Setting up Visual Studio 2005 to Download Debug Symbols

Setting up Visual Studio 2005 to Download Debug Symbols

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In Getting Debug Symbols even for Retail Builds I detailed how to set up your machine and Visual Studio .NET to download public symbols from Microsoft's symbol server. This process has changed for Visual Studio 2005 Beta 2.

When debugging your projects it's often helpful or even necessary to see the functions in the call stack. Without symbols, a simple application using EnumWindows might yield the following call stack:

enumwins.exe!EnumWindowsProc(HWND__ * hwnd=0x00490098, long lParam=0)
[Frames below may be incorrect and/or missing, no symbols loaded for user32.dll]
enumwins.exe!main(int argc=1, char * * argv=0x00850d88)

When symbols are loaded along with their respective modules, the call stack is more helpful:

enumwins.exe!EnumWindowsProc(HWND__ * hwnd=0x00490098, long lParam=0)
enumwins.exe!main(int argc=1, char * * argv=0x00850d88)

In Visual Studio .NET 2002 and 2003 you would configure each Visual C++ project using the project properties dialog with a semi-colon-delimited list of symbol paths. In Visual Studio 2005 you configure this in the global options dialog.

  1. Click the Tools menu.
  2. Click the Options... menu item.
  3. Expand the Debugging node.
  4. Click on the Symbols node.
  5. Use the familiar Add toolbar button to add a location which may include URLs, shares, and symbol server locations.

You can configure multiple symbol paths and manage them - including enabling and disabling paths - from this property page. Check "Load symbols using the updated settings when this dialog is closed" (checked by default) to immediately load symbols for loaded modules when you click the OK button. Note that in windbg.exe, this is equivalent to using .reload /f.

For all of Visual Studio .NET 2002 and 2003, and Visual Studio 2005 you can also tell the debugger to resolve function addresses to DLL exports by clicking on the Native node instead of the Symbols node in step 4 above, and checking "Load DLL exports". This is disabled by default because of overhead when reading the DLL export table. This will only work for exported functions, however, which makes symbols a richer option.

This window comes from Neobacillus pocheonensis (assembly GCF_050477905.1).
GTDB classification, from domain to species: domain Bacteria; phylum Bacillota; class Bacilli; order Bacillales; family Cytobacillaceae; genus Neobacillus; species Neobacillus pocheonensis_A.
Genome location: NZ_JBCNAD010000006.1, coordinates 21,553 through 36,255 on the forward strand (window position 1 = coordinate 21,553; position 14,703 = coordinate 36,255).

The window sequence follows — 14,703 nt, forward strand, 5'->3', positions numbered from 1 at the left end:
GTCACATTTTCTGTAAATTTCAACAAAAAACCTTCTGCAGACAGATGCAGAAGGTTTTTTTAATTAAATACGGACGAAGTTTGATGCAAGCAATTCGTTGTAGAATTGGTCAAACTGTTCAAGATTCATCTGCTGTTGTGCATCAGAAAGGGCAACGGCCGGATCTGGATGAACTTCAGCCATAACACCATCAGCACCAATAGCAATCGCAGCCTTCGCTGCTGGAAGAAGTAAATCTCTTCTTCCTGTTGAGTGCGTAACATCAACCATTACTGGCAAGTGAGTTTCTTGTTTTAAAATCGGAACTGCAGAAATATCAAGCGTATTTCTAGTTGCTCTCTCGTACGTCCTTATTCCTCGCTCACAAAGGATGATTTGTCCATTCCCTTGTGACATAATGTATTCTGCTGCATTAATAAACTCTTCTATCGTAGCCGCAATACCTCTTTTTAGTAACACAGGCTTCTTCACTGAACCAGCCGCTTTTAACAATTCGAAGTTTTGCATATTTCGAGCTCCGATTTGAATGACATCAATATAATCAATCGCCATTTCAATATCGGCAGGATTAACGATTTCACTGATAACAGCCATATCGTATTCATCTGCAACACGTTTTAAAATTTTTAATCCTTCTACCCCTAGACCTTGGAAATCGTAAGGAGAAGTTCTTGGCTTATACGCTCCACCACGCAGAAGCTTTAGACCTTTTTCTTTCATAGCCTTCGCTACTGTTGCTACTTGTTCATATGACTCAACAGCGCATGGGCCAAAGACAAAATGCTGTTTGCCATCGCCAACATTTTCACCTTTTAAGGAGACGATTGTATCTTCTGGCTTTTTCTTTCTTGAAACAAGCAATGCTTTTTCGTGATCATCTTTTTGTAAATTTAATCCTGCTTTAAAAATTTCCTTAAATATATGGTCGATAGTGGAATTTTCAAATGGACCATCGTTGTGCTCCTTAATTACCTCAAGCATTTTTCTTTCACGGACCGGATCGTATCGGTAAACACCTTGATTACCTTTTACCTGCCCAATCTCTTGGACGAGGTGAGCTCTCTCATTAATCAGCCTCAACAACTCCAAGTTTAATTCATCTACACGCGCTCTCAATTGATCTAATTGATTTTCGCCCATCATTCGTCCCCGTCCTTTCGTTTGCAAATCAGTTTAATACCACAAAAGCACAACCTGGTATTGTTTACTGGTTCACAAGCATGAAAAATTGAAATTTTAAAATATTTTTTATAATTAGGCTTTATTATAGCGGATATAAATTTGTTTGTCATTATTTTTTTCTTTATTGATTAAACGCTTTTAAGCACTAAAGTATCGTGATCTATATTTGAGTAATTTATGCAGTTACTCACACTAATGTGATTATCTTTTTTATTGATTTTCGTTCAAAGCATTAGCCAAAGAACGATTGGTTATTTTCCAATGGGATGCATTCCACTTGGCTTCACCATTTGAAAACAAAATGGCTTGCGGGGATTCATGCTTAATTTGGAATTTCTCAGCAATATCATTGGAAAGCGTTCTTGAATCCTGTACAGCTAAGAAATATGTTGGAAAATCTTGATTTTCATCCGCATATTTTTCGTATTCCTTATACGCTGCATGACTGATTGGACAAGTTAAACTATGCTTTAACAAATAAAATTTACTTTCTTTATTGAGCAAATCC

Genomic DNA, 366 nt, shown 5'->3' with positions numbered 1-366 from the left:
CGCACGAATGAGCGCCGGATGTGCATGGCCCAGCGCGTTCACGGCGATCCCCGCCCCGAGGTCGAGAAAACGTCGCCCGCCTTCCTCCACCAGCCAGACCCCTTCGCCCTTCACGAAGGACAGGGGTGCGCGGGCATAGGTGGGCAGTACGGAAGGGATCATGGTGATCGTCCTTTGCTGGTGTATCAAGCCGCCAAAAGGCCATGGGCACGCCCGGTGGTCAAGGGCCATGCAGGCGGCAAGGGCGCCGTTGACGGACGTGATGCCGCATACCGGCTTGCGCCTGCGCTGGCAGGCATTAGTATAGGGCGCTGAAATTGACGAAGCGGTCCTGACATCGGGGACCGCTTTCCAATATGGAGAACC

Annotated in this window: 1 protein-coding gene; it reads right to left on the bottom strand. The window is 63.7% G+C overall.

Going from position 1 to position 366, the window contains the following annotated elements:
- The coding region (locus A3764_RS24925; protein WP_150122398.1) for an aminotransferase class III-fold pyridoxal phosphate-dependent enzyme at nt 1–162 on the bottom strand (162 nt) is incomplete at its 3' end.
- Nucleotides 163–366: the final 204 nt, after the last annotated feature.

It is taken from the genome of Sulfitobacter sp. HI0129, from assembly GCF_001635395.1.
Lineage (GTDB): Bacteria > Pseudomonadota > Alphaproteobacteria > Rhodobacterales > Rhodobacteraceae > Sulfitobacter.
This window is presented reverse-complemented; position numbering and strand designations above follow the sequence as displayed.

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  • Personally, I download the symbol pack for the WinXP service pack I'm running on. These get extracted to %WINDIR%\Symbols. Is there any advantage in using MS's symbol server beyond auto-updating?

    That is, are there symbols on the server not included in the download? I ask because I often debug on machines without network connectivity.
  • Barry, there are a few advantages. While the download packages at do include the RTM symbols and, if applicable, the SP symbols, they do not include the symbols for other updates or for other applications. If you installed a post SP2 QFE for Windows XP, for example, your download package would not have the right symbols.

    There is also the size issue. When you download that package you download all the symbols and may never need most of them. Using the symbol server (especially when caching the symbols locally) you only pull down what you need and they will be the symbols for whatever you have installed.

    Finally, other products should be available on the public Internet symbol server, while the download packages only contain symbols for the Windows version that the download targets.
  • Heath,

    I'm trying to set up visual studio on my home computer so that I can do homework for my c++ class, but I don't know much of anything about this program (or programming in general).

    When I try to debug my c++ program, I recieve a popup saying that I must define the exe to be used for the debug session. Do you know what exe I'm supposed to use? I've tried all the ones in the visual studio folder, plus the windows cmd.exe, but none of those are correct, apparently.
  • Cassie, what edition of Visual Studio do you have, exactly?
  • Visual Studio 2005 Express, C++
  • Apparently, if I choose a different project type, I don't have this issue (I guess I was just not picking the one I needed :-/ )
  • so where is the symbol URL?

  • @matt, it's in the linked article,

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